I first became aware of Steven Weissman’s work while at an arts and craft show in downtown LA in 2007, when I bought a small postcard sized print from him. Since then I have followed his blog at http://sweetchubby.blogspot.com He has a unique and fun style to his work. Much of his art looks retro cute, yet he has a (post?) modern edge that creates an interesting dynamic and contrast. Besides just being an artist, Weissman is also an established comic writer/designer/illustrator, and has just released a brand new comic book this month, called “Chocolate Cheeks”. The color pallet is extremely well composed, and the colors seem to pop from the pages. Even the paper is colored to complement the printed work’s color pallet and mood, creating a piece of artwork in the book its self. The color pallet is reason enough to look through this book, but the characters are interesting in themselves.
“Chocolate Cheeks” continues characters developed from previous comics, and contains over 58 pages of fully colored awesome pieces of art/comics; though previous knowledge of these characters is not required before reading this book. Pictured below is the first page, I’m a big fan of the simple yet attractive layout. ‘Sweet Chubby Cheeks’ is the name of the character below, and could possibly be considered the hero of the book. All the characters have fun and pretty ridiculous names.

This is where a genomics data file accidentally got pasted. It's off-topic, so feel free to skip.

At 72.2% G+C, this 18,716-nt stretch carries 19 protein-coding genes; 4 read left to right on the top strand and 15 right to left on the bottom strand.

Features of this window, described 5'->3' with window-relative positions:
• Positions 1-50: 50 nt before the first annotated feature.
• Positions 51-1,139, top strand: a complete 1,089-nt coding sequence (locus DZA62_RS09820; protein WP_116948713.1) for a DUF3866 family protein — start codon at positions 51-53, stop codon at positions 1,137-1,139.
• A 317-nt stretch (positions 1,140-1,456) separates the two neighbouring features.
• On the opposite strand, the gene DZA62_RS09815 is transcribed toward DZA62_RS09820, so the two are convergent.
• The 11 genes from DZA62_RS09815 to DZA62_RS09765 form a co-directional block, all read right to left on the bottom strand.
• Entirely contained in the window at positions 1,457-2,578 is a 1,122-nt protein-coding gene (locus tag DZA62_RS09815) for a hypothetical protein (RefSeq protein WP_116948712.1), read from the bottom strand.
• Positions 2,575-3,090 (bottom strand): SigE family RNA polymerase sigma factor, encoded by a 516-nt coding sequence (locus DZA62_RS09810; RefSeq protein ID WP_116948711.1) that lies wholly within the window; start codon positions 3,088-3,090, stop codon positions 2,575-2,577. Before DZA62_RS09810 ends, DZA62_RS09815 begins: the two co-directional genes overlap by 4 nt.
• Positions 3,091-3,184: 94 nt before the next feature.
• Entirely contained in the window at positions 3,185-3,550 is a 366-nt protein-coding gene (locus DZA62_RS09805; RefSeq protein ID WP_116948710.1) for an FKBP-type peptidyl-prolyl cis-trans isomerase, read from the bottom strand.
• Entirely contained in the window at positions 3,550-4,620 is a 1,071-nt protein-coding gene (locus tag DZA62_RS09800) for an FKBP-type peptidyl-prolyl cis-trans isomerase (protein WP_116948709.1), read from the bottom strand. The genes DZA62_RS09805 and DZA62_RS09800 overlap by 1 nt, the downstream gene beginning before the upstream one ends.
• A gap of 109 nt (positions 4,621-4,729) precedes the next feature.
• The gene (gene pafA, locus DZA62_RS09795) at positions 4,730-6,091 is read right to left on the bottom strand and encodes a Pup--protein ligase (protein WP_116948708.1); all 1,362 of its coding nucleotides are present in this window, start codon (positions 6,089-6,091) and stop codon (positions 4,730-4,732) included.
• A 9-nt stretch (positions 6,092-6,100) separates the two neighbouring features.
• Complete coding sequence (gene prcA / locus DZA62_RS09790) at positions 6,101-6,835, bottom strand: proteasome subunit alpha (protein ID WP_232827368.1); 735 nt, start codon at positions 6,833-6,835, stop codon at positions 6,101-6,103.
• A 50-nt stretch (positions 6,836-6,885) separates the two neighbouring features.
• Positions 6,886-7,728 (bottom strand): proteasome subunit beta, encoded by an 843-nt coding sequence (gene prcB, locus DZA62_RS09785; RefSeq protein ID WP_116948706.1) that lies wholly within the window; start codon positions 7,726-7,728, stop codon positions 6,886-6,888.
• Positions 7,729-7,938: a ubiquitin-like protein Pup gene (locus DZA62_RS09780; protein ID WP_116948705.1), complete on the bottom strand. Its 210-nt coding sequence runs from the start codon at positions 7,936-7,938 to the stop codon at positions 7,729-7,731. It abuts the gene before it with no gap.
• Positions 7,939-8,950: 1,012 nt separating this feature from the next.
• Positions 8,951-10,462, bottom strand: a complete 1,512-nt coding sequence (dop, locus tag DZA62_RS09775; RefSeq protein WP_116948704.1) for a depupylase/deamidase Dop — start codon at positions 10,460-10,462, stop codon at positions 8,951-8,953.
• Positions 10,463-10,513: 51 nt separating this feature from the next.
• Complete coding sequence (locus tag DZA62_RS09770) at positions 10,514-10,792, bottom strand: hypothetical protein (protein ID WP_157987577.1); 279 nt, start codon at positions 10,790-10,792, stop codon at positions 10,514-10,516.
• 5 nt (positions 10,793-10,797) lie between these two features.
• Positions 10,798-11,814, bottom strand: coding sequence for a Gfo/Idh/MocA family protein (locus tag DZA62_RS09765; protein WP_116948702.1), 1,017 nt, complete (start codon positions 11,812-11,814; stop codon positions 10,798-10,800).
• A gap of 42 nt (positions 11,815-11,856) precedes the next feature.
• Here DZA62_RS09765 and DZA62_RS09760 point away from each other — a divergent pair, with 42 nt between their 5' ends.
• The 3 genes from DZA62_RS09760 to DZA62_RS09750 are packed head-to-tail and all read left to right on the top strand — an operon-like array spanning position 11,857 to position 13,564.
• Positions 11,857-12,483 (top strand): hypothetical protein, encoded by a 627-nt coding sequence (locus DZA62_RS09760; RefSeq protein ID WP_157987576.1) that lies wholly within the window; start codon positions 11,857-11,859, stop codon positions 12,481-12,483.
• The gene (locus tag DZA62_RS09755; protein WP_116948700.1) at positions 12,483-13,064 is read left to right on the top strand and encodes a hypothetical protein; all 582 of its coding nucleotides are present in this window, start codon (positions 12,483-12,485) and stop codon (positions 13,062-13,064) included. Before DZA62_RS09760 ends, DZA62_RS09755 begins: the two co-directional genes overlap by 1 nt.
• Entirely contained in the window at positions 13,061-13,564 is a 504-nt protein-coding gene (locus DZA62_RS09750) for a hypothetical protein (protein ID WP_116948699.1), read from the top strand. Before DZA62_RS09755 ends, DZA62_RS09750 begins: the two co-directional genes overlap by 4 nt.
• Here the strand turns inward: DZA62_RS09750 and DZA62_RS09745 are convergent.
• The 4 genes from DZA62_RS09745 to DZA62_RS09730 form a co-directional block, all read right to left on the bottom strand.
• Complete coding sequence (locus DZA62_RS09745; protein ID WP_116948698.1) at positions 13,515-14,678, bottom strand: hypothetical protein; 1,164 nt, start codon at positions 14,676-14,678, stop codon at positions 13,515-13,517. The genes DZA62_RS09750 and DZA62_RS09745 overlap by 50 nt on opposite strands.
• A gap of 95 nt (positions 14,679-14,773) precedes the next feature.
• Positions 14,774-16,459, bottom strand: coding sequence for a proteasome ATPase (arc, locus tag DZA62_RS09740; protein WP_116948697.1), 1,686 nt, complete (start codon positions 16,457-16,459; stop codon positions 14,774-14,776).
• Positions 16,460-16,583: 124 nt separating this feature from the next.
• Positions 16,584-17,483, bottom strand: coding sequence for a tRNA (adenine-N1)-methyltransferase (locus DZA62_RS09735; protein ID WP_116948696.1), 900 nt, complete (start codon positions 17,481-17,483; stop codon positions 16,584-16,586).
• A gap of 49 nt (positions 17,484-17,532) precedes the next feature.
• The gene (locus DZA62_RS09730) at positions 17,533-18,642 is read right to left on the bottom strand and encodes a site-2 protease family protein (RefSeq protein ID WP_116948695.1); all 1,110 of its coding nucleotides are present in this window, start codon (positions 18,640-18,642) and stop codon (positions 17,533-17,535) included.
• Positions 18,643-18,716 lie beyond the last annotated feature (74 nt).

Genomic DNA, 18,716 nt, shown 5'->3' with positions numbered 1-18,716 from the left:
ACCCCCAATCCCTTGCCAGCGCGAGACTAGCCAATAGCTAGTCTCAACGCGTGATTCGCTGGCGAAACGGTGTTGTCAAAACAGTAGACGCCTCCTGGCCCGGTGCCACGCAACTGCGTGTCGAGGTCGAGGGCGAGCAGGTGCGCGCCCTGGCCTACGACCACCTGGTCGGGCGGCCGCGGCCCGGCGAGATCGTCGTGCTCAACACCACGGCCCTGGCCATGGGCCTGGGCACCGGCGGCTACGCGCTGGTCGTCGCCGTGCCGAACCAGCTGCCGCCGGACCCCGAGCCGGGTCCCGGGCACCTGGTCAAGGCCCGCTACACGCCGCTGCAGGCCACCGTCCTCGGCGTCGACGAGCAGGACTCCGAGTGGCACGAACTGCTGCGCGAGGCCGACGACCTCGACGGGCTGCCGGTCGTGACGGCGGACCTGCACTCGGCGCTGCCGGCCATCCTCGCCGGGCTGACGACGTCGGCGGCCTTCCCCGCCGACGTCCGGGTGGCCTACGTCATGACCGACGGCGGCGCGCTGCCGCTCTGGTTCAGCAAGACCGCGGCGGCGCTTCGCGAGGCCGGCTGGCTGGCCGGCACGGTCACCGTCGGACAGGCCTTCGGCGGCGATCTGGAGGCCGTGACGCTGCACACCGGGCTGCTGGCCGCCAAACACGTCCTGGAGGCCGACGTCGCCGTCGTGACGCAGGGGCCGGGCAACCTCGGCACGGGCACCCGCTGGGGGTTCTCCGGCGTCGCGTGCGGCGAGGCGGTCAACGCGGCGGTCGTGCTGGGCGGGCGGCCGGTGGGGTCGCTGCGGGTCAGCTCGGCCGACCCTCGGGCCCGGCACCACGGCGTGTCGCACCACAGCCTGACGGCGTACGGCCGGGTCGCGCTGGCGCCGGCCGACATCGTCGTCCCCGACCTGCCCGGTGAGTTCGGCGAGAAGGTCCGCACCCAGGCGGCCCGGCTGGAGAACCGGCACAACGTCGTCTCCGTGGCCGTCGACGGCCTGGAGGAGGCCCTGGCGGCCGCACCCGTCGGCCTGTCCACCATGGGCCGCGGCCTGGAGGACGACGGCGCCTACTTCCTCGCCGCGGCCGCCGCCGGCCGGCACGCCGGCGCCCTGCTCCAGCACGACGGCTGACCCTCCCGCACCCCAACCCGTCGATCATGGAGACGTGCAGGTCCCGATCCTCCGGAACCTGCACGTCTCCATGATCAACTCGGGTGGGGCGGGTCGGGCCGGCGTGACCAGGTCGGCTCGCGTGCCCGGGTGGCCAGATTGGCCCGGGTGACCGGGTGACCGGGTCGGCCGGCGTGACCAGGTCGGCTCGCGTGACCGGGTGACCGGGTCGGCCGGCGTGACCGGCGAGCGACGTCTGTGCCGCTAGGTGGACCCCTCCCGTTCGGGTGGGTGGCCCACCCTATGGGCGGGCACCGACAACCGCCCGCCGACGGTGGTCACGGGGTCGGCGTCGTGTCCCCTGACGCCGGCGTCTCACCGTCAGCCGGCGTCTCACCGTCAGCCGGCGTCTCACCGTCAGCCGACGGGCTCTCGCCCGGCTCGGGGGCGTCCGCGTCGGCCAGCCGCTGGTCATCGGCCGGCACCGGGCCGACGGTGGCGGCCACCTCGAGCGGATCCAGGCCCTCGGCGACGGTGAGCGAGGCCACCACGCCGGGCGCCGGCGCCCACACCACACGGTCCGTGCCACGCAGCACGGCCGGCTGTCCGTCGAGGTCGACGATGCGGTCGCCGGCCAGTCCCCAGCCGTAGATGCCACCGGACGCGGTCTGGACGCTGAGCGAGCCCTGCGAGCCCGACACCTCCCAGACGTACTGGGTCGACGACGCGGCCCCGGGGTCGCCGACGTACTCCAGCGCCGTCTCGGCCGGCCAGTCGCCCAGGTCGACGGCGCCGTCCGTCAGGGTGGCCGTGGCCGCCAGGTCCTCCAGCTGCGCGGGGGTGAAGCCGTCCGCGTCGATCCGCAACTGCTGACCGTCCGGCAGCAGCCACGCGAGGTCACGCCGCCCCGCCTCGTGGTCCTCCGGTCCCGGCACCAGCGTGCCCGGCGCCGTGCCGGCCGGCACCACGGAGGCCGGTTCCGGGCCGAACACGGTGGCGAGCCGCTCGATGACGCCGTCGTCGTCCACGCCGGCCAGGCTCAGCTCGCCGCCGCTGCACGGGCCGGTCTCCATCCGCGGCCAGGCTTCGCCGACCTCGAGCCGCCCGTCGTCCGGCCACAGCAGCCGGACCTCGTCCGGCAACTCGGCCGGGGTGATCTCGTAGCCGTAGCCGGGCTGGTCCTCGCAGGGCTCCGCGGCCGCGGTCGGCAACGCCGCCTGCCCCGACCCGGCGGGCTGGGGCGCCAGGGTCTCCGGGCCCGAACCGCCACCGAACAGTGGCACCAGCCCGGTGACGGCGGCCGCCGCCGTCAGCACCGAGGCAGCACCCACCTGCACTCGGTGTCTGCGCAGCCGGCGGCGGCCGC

While I would consider “Chocolate Cheeks” rated “PG”, it’s definitely not for everyone. There is a slight crudeness in some of the humor that may put the most sensitive people off, as there are references to boogers and there is some mild ‘cartoon violence.’ An example would be that one character is named after his booger mustache, fittingly called “Crustache”. The book reminds me a bit of my childhood memories, where one gives nicknames to everyone and everything, and the smallest events become epic journeys. “Chocolate Cheeks” is a fun read, recommended to anyone whom is interested in art prints or comic books. You can check out more of his work at his blog, http://sweetchubby.blogspot.com/ , or at this online store. The first 58 pages are fully colored comics that don’t necessarily have a through story, while the second half of the book is black and white and reads more like a graphic novel; both halves complement each other.
I like what The Onion stated: “Weissman indirectly captures childhood better than most literal representations do.”